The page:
Yeah, so, I was not prepared.
I was reading three or four baby books before the Spawn arrived so I would be prepared.
I was not prepared.
Of course, I read the facts, and I understood them. But I suspect no book can prepare you emotionally for having a tiny creature in your life that depends on you for everything.
I was not prepared for what it is like to operate on baby time. The books say that babies eat every two or three hours, but that did not prepare me for the fact that babies eat every two or three hours. That’s a lot of feeding time. The Spawn is a good baby and has been known to sleep for more than four hours, which is awesome. That’s an episode of Ken Burns’ “Prohibition,” a “South Park” and two episodes of “Parks & Recreation,” leaving us with a half hour to talk to each other if we so desire. We don’t. We usually are Facebooking or something.
Mighty, mighty good man David and I take turns feeding and changing the little guy, so we are able to get some sleep at night. The Spawn is not a fussy baby. He doesn’t scream his head off when he’s hungry … at least not yet. He makes some noise to let you know he’s hungry, though.
Of course, I was already getting up every two hours before the Spawn arrived because either: a) I had to pee; b) my hips hurt and I needed to roll over; or c) all of the above. So, if I get four or five hours of sleep, I’m stoked. [That’s right. I said “stoked.” I’m bringing it back because “stoked” is rad. Oh, and I’m bringing back “rad.”] David, on the other hand, is learning to live with less sleep. I feel bad for him. It sucks. Still, one night, David took the first feeding shift, and I got almost 7 hours of sleep. It was heaven.
We are living in a baby bubble here. We have no idea what day it is, and we only know what time it is because we write down what time the Spawn eats and how much.
On Thursday, David said to me, “Tomorrow is Friday.”
“Umm, every day is Friday here,” I replied.
It’s also always Happy Hour here, because Mommy can drink again. When Calvin grows up and goes wine tasting he will describe every glass of red wine as smelling like his mother. Poor guy.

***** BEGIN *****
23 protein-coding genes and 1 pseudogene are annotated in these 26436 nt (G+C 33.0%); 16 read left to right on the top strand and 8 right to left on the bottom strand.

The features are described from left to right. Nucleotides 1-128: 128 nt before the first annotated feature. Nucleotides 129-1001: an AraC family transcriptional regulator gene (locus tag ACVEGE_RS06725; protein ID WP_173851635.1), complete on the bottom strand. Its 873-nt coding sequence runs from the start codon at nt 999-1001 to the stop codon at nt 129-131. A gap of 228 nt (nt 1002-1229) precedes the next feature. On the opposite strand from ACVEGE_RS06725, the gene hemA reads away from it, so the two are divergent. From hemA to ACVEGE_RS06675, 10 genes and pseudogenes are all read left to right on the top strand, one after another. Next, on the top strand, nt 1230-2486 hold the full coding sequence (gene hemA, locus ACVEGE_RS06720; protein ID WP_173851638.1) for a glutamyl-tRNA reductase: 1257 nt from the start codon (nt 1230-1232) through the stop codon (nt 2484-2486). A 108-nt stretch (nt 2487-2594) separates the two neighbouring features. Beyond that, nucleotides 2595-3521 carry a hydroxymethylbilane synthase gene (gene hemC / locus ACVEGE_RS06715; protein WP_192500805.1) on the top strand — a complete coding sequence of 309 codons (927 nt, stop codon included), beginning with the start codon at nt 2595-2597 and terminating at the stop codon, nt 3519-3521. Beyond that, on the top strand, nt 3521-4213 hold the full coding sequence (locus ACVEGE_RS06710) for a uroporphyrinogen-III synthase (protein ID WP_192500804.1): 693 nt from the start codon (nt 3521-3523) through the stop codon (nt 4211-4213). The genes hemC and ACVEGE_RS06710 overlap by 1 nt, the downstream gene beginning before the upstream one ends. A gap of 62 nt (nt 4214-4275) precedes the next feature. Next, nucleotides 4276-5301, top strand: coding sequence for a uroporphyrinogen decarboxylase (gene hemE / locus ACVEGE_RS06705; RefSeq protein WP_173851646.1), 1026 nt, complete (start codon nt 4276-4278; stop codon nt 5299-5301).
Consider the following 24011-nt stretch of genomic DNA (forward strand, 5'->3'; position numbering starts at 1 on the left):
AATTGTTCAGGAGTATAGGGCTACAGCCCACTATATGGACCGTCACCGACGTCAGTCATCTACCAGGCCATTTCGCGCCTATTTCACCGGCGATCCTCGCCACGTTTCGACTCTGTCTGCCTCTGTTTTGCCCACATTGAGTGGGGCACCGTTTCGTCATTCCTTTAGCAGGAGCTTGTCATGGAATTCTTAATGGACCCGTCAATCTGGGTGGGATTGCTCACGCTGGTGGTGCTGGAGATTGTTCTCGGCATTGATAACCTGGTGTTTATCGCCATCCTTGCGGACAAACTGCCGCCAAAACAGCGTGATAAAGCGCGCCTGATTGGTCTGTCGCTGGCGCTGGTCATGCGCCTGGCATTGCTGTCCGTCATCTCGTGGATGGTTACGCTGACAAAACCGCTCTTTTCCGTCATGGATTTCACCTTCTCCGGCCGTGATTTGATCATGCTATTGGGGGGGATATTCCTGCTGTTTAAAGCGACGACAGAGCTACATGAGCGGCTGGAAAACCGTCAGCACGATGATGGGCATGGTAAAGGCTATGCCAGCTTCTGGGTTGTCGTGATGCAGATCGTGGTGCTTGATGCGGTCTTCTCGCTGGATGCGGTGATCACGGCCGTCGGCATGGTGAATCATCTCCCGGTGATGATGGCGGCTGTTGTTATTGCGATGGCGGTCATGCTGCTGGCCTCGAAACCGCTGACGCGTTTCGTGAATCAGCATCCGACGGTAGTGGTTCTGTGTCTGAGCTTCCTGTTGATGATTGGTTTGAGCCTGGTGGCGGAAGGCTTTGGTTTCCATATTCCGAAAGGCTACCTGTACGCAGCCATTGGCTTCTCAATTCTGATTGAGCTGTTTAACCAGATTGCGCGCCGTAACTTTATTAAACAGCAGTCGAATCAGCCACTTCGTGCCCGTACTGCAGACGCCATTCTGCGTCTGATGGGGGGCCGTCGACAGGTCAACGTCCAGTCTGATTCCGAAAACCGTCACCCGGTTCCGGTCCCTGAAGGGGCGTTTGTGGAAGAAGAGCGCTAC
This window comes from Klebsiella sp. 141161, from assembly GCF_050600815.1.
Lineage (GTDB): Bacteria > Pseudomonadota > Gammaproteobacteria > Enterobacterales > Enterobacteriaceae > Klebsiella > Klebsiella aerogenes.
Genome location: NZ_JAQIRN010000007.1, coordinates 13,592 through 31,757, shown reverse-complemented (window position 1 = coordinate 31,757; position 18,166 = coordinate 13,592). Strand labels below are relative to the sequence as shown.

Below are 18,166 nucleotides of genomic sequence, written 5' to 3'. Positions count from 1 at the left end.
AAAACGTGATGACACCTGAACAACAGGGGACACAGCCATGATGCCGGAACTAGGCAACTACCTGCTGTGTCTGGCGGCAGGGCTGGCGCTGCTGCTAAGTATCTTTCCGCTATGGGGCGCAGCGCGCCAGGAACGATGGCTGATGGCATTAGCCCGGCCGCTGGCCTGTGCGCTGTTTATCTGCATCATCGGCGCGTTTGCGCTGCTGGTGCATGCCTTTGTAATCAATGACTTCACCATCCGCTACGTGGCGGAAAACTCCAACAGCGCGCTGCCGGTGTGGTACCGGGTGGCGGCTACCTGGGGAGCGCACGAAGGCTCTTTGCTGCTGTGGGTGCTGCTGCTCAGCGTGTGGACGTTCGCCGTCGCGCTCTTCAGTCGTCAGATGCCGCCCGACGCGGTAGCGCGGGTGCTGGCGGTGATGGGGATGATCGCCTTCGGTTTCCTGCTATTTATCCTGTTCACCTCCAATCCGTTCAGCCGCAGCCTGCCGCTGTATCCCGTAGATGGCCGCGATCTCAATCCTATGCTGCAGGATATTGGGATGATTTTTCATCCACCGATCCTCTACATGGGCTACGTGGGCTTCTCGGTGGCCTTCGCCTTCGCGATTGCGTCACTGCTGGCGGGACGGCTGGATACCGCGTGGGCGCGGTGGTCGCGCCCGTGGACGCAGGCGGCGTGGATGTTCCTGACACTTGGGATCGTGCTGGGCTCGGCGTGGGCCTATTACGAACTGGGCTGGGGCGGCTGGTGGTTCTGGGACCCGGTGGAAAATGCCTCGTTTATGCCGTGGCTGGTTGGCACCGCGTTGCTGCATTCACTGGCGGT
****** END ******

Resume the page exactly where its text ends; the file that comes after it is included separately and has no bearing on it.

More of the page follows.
I was not prepared for the hormone factor. I read in the books that my hormones would go crazy after the Spawn is born and that I would cry about everything. But I’m usually so even-keeled, emotionally, that I figured this would not happen to me. And here’s where the movie would cut to a scene of me crying while watching “Glee.”
I was not prepared for the amount of time it would take for my body to recover. You’d think that after three breast cancer surgeries I would get it that my body needs time to recover. Yeah, that’s not my style. I’m the dumb-dumb who seriously thought she would be back to work two weeks after a mastectomy. And I’m the dumb-dumb who had no idea that an episiotomy would still be sore after a week, and that things would be a disaster “down there” for like six weeks. It’s almost like I pushed a 9-pound baby out of my vagina or something. Geez.
Yep, even though I read it in the books, I really thought I’d walk out of the hospital feeling somewhat like my normal self, because I’m totally special, you guys.
I was not prepared for loving David even more than before. I didn’t think that was possible. I already worshipped and adored him. Now … well, there are no words. He’s my partner, my teammate. The other day I was feeding the kid and my nose was a little runny. My hands were full with a baby and a bottle, so I was just sniffling through it. But, without me even having to ask, David came over with a Kleenex wiped my nose. Don’t hate! Now that’s fuckin’ teamwork, people!
Seriously, hats off to the single parents out there. I don’t know how you do it. I couldn’t do this without David.
I was not prepared for just how much I love the Spawn. I mean, I knew I would love him. Duh. I’m not a complete asshole. I’m a human being with feelings. But I really had no idea how much I would adore this little creature. Our first night in the hospital I couldn’t sleep. Every little noise he made put me on high alert.
“What’s that noise? Is he OK? That blanket is suspiciously close to his mouth. He’s going to suffocate! What’s that noise? Is he having trouble breathing? Is that normal? Is this normal? What about that? What’s that noise?”
That first night I was convinced that because I loved him so much that meant something bad was going to happen. It’s like when FOX canceled the live-action version of “The Tick” after four episodes. How fucked up is that? I truly believed that because I loved my son he would be taken away. But, to be fair, I was completely physically and emotionally exhausted. At one point I was worried that Angelina Jolie and Brad Pitt might come into the room and try to adopt my baby.
A few nights after the delivery, I was in the Spawn’s room feeding him. I was rocking in a chair and listening to lullaby versions of Pixies songs when David came in and sat down next to me. Homer was at our feet.
“Look at us. We are a family,” I said. Then I cried and thanked David for convincing me to have a baby.
I know, right? WTF? Stupid hormones. I don’t even know myself anymore. I need to get drunk and do something assy to write about immediately.